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Before the ruling was given that allowed the oral component of the Torah to be written down, what exactly was permitted and what was not permitted?

More specifically, I would like to know if an individual could write down the oral law or parts of it for his own personal use?

  • (1) What is the difference between "allowed" and "permitted"? (2) Why do you ask "before the Tannaic period" if you mean "Before the ruling was given that allowed the oral component of the Torah to be written down"? – Avrohom Yitzchok Nov 24 '15 at 18:16
  • I definitely learned that scholars would write down notes, but i don't have a source at the moment. – Scimonster Nov 24 '15 at 18:46
  • @AvrohomYitzchok Thanks for catching that, it was a mistake. I edited the question. – Gavriel Nov 24 '15 at 19:51
  • @Gavriel I had a partial answer but it refers to Rav, the last Tanna and first Amora. Would that be acceptable? – Avrohom Yitzchok Nov 24 '15 at 20:03
  • Rav reuvain Margolios has an essay on this; ping me in five hours if I don't write an answer or at least provide a link – הנער הזה Nov 25 '15 at 1:14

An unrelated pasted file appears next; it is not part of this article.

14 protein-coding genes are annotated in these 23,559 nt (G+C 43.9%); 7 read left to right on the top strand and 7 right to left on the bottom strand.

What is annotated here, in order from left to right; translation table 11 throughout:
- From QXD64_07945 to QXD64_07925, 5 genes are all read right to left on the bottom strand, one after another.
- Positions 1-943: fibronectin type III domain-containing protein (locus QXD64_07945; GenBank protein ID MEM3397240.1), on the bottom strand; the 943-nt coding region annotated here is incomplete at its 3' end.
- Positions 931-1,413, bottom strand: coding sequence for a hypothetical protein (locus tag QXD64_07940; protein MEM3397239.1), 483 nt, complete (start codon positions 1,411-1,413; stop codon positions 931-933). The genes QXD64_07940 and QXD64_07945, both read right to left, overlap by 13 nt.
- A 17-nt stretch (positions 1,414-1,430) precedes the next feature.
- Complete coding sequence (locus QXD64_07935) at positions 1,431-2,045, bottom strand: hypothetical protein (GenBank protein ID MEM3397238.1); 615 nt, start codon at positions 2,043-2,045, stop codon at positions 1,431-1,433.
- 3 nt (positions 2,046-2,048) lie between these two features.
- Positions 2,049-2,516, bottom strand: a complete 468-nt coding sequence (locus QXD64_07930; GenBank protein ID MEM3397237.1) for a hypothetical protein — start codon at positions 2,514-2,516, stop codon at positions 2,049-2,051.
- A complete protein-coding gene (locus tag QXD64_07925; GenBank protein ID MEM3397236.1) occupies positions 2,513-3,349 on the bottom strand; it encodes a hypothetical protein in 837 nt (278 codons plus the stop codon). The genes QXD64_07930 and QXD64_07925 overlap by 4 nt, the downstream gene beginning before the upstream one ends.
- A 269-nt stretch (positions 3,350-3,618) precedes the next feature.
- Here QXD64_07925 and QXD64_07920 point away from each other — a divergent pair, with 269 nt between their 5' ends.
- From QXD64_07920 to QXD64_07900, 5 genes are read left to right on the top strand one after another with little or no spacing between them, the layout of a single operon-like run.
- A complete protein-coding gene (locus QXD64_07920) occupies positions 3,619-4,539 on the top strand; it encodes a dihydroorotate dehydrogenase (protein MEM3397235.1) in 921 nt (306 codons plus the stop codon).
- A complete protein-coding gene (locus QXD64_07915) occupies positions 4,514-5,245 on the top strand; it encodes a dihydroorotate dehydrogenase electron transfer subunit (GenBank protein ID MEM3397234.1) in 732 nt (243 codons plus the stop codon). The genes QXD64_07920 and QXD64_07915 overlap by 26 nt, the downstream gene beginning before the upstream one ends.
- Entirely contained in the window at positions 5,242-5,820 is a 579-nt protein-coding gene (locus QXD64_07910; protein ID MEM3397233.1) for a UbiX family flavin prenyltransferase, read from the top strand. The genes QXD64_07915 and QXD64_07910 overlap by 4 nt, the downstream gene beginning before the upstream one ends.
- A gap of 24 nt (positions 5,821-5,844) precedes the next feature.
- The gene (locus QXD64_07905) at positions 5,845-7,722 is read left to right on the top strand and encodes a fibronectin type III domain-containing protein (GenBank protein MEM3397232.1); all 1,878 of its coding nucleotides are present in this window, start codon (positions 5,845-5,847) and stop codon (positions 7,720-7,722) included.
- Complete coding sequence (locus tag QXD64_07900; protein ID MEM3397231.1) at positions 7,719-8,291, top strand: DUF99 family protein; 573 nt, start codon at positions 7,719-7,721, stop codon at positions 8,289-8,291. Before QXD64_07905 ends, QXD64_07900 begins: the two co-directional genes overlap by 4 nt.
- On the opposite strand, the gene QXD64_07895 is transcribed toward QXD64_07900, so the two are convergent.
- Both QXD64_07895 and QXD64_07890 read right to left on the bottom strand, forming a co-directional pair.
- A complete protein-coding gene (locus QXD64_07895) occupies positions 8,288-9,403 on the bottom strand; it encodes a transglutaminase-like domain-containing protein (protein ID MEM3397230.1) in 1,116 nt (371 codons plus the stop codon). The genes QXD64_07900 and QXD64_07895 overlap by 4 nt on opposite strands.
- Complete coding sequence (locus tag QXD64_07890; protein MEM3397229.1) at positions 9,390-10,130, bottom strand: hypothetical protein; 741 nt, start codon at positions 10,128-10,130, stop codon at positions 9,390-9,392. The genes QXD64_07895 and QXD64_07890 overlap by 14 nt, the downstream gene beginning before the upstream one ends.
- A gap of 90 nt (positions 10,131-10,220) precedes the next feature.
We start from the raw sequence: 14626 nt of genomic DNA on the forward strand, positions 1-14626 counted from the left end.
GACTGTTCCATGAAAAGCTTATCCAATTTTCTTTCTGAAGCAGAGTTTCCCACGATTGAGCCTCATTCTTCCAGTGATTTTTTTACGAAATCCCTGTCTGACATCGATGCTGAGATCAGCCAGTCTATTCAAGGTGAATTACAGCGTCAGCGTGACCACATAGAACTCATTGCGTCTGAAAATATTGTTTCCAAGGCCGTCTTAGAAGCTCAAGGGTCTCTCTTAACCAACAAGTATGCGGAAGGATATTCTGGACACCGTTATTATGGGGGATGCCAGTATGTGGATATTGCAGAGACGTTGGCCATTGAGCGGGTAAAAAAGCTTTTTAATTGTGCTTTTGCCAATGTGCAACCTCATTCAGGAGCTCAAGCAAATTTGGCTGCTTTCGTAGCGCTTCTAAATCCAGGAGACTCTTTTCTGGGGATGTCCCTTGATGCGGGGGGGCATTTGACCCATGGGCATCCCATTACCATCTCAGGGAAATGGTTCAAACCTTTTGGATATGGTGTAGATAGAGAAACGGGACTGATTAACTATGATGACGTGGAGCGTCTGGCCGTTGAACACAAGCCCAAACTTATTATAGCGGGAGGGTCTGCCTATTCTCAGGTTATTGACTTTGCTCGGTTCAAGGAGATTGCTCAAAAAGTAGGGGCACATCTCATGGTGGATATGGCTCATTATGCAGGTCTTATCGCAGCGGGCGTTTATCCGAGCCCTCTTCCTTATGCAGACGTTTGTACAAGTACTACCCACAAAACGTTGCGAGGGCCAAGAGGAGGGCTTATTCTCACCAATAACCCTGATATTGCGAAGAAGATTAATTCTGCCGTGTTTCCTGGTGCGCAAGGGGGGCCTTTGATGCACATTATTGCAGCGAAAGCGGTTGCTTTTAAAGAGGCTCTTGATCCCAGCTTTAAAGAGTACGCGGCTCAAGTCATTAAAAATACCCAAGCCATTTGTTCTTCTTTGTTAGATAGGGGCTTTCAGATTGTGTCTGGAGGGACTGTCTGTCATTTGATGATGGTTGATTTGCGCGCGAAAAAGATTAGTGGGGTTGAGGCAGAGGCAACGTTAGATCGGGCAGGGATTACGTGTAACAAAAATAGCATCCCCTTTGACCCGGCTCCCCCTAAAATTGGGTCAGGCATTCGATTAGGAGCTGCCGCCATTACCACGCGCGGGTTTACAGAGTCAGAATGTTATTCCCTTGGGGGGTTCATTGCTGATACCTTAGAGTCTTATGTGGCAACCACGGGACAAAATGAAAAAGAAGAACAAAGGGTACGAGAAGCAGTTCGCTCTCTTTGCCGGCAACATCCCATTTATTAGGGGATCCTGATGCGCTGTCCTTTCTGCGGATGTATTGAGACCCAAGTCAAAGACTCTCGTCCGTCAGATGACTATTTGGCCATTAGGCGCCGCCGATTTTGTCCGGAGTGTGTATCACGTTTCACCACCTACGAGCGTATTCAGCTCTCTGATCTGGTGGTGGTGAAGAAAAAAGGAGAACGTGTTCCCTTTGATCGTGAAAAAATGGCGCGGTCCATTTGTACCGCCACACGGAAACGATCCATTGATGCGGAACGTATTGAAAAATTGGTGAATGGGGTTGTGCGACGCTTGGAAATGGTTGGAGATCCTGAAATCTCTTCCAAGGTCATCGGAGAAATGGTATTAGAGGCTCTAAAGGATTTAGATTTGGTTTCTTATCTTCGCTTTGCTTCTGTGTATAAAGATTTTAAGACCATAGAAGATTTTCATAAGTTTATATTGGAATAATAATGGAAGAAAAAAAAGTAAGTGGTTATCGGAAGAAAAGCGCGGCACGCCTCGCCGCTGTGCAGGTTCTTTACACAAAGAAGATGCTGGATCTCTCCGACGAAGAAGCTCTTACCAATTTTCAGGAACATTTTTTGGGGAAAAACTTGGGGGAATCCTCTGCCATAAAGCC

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Yes, one could write down parts of the Oral Law for his own personal use.

The Rambam writes this explicitly in his introduction to the Yad:

רבנו הקדוש חיבר המשנה. ומימות משה ועד רבנו הקדוש, לא חיברו חיבור שמלמדין אותו ברבים בתורה שבעל פה; אלא בכל דור ודור, ראש בית דין או נביא שיהיה באותו הדור, כותב לעצמו זיכרון בשמועות ששמע מרבותיו, והוא מלמד על פה ברבים.

Rabbeinu Hakadosh compiled the Mishnah. And from the days of Moshe until Rabbeinu Hakadosh, there was no compilation which was used to teach Oral Torah publicly. Rather, in each generation, the Rosh Beis Din or prophet that was in that generation would write for himself a reminder of the topics he had learned from his teachers, and he would teach from memory in public.

וכן כל אחד ואחד כותב לעצמו כפי כוחו, מביאור התורה ומהלכותיה כמו ששמע, ומדברים שנתחדשו בכל דור ודור, בדינים שלא למדום מפי השמועה אלא במידה משלוש עשרה מידות והסכימו עליהן בית דין הגדול. וכן היה הדבר תמיד, עד רבנו הקדוש

And so each and every individual would write for himself according to his ability, from the explanations of the Torah and the Halachos that he had learned, and from the matters which were innovated in each generation, concerning the matters which were not learned through tradition but rather through one of the 13 attributes and was agreed upon by the Great Court. And so the matter continued, until Rabbeinu Hakadosh.

  • Thanks. I would add the following sentence as well: וכן כל אחד ואחד כותב לעצמו כפי כוחו, מביאור התורה ומהלכותיה כמו ששמע, ומדברים שנתחדשו בכל דור ודור, בדינים שלא למדום מפי השמועה אלא במידה משלוש עשרה מידות והסכימו עליהן בית דין הגדול. וכן היה הדבר תמיד, עד רבנו הקדוש. – Gavriel Nov 25 '15 at 18:58
  • @Gavriel added. – Y     e     z Nov 26 '15 at 2:06

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